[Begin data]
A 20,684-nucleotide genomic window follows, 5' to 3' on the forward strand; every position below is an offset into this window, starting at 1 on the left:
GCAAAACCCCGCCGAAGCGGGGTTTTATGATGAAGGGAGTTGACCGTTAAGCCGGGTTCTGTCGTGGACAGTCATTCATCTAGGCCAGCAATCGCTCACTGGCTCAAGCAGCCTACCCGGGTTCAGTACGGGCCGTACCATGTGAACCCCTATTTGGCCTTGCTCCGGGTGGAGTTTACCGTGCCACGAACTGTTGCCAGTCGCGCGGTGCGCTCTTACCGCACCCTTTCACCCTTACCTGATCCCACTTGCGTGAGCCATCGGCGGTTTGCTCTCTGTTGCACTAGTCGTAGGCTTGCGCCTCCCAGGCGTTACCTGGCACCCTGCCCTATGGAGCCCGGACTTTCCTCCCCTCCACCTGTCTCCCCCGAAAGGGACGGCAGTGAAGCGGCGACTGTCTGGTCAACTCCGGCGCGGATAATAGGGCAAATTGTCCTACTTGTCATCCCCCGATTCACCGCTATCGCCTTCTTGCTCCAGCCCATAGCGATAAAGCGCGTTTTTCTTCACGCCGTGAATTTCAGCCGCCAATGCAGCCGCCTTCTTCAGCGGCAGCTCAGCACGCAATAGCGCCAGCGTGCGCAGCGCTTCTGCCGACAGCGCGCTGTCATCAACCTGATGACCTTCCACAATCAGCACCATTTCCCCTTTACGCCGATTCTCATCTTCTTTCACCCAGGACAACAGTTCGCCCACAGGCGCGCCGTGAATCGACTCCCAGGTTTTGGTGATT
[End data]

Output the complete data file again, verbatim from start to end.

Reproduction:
A 20,684-nucleotide genomic window follows, 5' to 3' on the forward strand; every position below is an offset into this window, starting at 1 on the left:
GCAAAACCCCGCCGAAGCGGGGTTTTATGATGAAGGGAGTTGACCGTTAAGCCGGGTTCTGTCGTGGACAGTCATTCATCTAGGCCAGCAATCGCTCACTGGCTCAAGCAGCCTACCCGGGTTCAGTACGGGCCGTACCATGTGAACCCCTATTTGGCCTTGCTCCGGGTGGAGTTTACCGTGCCACGAACTGTTGCCAGTCGCGCGGTGCGCTCTTACCGCACCCTTTCACCCTTACCTGATCCCACTTGCGTGAGCCATCGGCGGTTTGCTCTCTGTTGCACTAGTCGTAGGCTTGCGCCTCCCAGGCGTTACCTGGCACCCTGCCCTATGGAGCCCGGACTTTCCTCCCCTCCACCTGTCTCCCCCGAAAGGGACGGCAGTGAAGCGGCGACTGTCTGGTCAACTCCGGCGCGGATAATAGGGCAAATTGTCCTACTTGTCATCCCCCGATTCACCGCTATCGCCTTCTTGCTCCAGCCCATAGCGATAAAGCGCGTTTTTCTTCACGCCGTGAATTTCAGCCGCCAATGCAGCCGCCTTCTTCAGCGGCAGCTCAGCACGCAATAGCGCCAGCGTGCGCAGCGCTTCTGCCGACAGCGCGCTGTCATCAACCTGATGACCTTCCACAATCAGCACCATTTCCCCTTTACGCCGATTCTCATCTTCTTTCACCCAGGACAACAGTTCGCCCACAGGCGCGCCGTGAATCGACTCCCAGGTTTTGGTGATT